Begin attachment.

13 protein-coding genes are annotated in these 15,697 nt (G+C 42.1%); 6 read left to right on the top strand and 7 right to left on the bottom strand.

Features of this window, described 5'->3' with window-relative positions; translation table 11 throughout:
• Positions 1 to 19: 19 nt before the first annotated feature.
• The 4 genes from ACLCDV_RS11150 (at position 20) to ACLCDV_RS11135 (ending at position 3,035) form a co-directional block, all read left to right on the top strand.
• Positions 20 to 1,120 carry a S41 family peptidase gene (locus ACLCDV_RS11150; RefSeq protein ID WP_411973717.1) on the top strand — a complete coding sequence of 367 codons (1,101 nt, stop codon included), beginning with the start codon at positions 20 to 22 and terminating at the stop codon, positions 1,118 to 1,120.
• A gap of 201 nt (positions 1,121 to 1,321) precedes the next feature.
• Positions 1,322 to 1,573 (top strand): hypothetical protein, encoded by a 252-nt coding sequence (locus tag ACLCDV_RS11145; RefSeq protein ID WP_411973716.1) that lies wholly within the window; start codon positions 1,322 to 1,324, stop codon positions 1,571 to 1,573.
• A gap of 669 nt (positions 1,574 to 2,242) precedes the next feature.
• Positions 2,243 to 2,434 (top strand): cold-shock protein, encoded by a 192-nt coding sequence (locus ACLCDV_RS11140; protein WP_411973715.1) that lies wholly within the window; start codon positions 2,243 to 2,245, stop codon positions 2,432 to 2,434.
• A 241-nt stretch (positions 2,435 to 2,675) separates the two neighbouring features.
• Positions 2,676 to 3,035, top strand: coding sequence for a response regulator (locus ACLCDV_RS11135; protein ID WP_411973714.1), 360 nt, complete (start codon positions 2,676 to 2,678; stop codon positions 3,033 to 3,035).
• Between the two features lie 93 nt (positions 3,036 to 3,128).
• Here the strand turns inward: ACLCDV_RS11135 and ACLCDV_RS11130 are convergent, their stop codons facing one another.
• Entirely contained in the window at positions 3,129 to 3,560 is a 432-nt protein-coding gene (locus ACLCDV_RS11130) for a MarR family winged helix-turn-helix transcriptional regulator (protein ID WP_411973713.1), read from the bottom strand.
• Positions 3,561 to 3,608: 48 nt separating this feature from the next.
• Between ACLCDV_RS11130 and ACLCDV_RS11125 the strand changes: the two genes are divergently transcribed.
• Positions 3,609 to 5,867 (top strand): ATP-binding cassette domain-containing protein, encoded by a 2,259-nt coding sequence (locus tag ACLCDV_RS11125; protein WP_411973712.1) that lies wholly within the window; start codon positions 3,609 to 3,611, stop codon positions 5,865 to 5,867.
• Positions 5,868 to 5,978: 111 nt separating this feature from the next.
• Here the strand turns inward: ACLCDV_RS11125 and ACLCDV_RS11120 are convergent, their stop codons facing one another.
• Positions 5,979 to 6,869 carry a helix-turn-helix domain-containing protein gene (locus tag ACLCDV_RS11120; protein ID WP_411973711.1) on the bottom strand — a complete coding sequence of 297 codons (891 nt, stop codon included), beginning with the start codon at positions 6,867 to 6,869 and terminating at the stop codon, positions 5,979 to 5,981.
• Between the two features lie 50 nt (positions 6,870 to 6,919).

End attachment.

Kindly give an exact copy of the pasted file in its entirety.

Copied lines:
13 protein-coding genes are annotated in these 15,697 nt (G+C 42.1%); 6 read left to right on the top strand and 7 right to left on the bottom strand.

Features of this window, described 5'->3' with window-relative positions; translation table 11 throughout:
• Positions 1 to 19: 19 nt before the first annotated feature.
• The 4 genes from ACLCDV_RS11150 (at position 20) to ACLCDV_RS11135 (ending at position 3,035) form a co-directional block, all read left to right on the top strand.
• Positions 20 to 1,120 carry a S41 family peptidase gene (locus ACLCDV_RS11150; RefSeq protein ID WP_411973717.1) on the top strand — a complete coding sequence of 367 codons (1,101 nt, stop codon included), beginning with the start codon at positions 20 to 22 and terminating at the stop codon, positions 1,118 to 1,120.
• A gap of 201 nt (positions 1,121 to 1,321) precedes the next feature.
• Positions 1,322 to 1,573 (top strand): hypothetical protein, encoded by a 252-nt coding sequence (locus tag ACLCDV_RS11145; RefSeq protein ID WP_411973716.1) that lies wholly within the window; start codon positions 1,322 to 1,324, stop codon positions 1,571 to 1,573.
• A gap of 669 nt (positions 1,574 to 2,242) precedes the next feature.
• Positions 2,243 to 2,434 (top strand): cold-shock protein, encoded by a 192-nt coding sequence (locus ACLCDV_RS11140; protein WP_411973715.1) that lies wholly within the window; start codon positions 2,243 to 2,245, stop codon positions 2,432 to 2,434.
• A 241-nt stretch (positions 2,435 to 2,675) separates the two neighbouring features.
• Positions 2,676 to 3,035, top strand: coding sequence for a response regulator (locus ACLCDV_RS11135; protein ID WP_411973714.1), 360 nt, complete (start codon positions 2,676 to 2,678; stop codon positions 3,033 to 3,035).
• Between the two features lie 93 nt (positions 3,036 to 3,128).
• Here the strand turns inward: ACLCDV_RS11135 and ACLCDV_RS11130 are convergent, their stop codons facing one another.
• Entirely contained in the window at positions 3,129 to 3,560 is a 432-nt protein-coding gene (locus ACLCDV_RS11130) for a MarR family winged helix-turn-helix transcriptional regulator (protein ID WP_411973713.1), read from the bottom strand.
• Positions 3,561 to 3,608: 48 nt separating this feature from the next.
• Between ACLCDV_RS11130 and ACLCDV_RS11125 the strand changes: the two genes are divergently transcribed.
• Positions 3,609 to 5,867 (top strand): ATP-binding cassette domain-containing protein, encoded by a 2,259-nt coding sequence (locus tag ACLCDV_RS11125; protein WP_411973712.1) that lies wholly within the window; start codon positions 3,609 to 3,611, stop codon positions 5,865 to 5,867.
• Positions 5,868 to 5,978: 111 nt separating this feature from the next.
• Here the strand turns inward: ACLCDV_RS11125 and ACLCDV_RS11120 are convergent, their stop codons facing one another.
• Positions 5,979 to 6,869 carry a helix-turn-helix domain-containing protein gene (locus tag ACLCDV_RS11120; protein ID WP_411973711.1) on the bottom strand — a complete coding sequence of 297 codons (891 nt, stop codon included), beginning with the start codon at positions 6,867 to 6,869 and terminating at the stop codon, positions 5,979 to 5,981.
• Between the two features lie 50 nt (positions 6,870 to 6,919).